She had the perfect question to ask the Universe. She was certain in that fact as she unpacked her bag on the fine gravel. The waves crashed against the sides of the rock cove around her, enclosing her in a bubble of gurgles and whispers. She lit the five candles encircling her and dropped to her knees, folding her robe underneath.
The question was selfless. It wasn’t for her. That’s why she thought she would be able see the answer. She wanted to know so she could do what was right for Kean. She loved him, and she didn’t want to see him suffer anymore.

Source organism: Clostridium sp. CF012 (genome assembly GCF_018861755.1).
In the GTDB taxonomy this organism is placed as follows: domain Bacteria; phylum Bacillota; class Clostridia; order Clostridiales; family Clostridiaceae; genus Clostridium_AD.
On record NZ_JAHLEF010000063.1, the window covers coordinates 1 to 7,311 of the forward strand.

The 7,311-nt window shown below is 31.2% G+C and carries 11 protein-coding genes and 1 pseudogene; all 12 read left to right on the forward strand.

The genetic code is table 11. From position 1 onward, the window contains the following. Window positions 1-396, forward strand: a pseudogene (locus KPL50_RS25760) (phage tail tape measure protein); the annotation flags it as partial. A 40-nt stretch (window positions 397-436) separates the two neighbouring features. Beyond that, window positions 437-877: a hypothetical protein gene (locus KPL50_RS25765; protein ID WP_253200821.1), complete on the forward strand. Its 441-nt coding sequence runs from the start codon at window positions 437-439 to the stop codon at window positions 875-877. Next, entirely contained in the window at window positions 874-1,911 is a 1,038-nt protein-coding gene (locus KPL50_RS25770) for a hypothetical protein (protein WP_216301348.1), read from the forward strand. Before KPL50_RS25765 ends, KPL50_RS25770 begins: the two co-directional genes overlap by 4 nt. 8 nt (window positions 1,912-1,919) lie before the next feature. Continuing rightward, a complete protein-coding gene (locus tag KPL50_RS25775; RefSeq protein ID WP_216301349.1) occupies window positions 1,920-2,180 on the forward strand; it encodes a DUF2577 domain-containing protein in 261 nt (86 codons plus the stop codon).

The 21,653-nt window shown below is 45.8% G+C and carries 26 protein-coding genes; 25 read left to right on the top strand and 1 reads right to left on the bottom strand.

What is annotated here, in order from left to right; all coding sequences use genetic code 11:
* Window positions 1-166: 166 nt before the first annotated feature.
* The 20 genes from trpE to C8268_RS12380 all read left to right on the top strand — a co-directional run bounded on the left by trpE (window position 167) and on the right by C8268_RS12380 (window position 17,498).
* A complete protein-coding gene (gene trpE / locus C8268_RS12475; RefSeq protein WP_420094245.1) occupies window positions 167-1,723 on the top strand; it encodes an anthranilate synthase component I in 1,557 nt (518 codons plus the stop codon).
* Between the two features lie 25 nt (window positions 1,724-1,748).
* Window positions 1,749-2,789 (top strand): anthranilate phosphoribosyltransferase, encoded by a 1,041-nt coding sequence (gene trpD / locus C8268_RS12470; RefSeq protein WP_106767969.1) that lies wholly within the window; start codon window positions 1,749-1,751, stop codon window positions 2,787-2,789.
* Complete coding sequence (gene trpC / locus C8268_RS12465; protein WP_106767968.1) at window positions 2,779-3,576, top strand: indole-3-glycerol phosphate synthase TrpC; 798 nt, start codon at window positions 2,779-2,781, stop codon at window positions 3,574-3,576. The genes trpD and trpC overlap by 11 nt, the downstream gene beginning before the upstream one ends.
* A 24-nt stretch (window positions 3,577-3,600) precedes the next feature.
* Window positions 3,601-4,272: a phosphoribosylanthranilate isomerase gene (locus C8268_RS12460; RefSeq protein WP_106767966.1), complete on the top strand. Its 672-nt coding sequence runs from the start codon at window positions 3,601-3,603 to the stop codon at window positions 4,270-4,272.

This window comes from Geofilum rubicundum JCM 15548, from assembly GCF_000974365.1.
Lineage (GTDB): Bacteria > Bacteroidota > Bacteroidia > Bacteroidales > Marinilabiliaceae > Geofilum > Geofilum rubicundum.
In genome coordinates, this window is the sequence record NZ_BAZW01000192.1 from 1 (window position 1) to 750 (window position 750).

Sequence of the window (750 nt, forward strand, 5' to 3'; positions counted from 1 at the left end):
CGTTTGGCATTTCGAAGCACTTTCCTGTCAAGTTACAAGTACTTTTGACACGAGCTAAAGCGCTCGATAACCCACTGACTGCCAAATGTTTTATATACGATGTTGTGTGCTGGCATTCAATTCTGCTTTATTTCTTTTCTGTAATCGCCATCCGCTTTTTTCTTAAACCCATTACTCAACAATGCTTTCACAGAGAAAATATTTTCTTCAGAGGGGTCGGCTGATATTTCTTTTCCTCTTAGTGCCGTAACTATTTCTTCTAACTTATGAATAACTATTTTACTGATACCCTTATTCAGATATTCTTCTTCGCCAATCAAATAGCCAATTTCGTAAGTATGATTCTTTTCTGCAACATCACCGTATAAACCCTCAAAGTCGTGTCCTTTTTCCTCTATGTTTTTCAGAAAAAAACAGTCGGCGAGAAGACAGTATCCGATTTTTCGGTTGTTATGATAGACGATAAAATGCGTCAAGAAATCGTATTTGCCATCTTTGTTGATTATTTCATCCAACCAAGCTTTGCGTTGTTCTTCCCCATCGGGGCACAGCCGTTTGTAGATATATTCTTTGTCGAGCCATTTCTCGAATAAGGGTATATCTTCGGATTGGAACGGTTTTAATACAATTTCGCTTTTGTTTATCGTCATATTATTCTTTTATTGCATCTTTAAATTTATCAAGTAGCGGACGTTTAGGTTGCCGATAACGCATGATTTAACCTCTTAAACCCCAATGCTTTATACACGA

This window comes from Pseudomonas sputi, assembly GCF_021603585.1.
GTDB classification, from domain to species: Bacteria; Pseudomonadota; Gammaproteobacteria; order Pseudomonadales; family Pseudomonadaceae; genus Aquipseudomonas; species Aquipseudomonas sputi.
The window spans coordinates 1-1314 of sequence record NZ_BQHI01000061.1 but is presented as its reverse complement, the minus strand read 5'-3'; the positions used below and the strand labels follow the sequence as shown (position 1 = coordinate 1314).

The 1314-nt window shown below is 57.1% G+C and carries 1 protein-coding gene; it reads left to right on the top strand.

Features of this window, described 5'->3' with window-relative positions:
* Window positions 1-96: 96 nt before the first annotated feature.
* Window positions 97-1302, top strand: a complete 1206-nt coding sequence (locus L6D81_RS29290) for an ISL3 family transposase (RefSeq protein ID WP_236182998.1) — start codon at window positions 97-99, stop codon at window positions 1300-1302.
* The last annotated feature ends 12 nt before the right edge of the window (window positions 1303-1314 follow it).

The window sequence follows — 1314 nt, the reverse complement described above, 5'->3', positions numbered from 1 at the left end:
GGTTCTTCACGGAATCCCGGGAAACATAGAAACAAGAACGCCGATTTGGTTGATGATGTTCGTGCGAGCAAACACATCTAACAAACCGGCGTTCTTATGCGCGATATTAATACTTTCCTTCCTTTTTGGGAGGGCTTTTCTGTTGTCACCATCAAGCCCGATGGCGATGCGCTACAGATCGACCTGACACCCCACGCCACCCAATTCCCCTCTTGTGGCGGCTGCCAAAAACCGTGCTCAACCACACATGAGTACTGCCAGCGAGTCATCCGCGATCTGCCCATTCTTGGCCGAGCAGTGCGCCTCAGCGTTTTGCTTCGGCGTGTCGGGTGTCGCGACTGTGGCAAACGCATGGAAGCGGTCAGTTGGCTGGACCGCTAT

Closing her eyes, she invoked her personal circle, and the crashing of the waves beside her seemed more distant. The sky overhead was darkening, still a pinkish hue in the distance, but violet at the edges. She tapped into the Conduit and could feel the shifting of the energies around her – each atom re-aligning, as all things do in the cycle of life – coming back to center.
If Briana were ever going to come back to her center, to her home, Astrid needed to know. If there was hope for her two best friends to find love and happiness together, she would do everything in her power to see it happen. She loved Kean. She loved Briana. They loved each other. It was the perfect question – innocent, important, definite. One always had to be careful of the questions they asked. Astrid knew that all too well.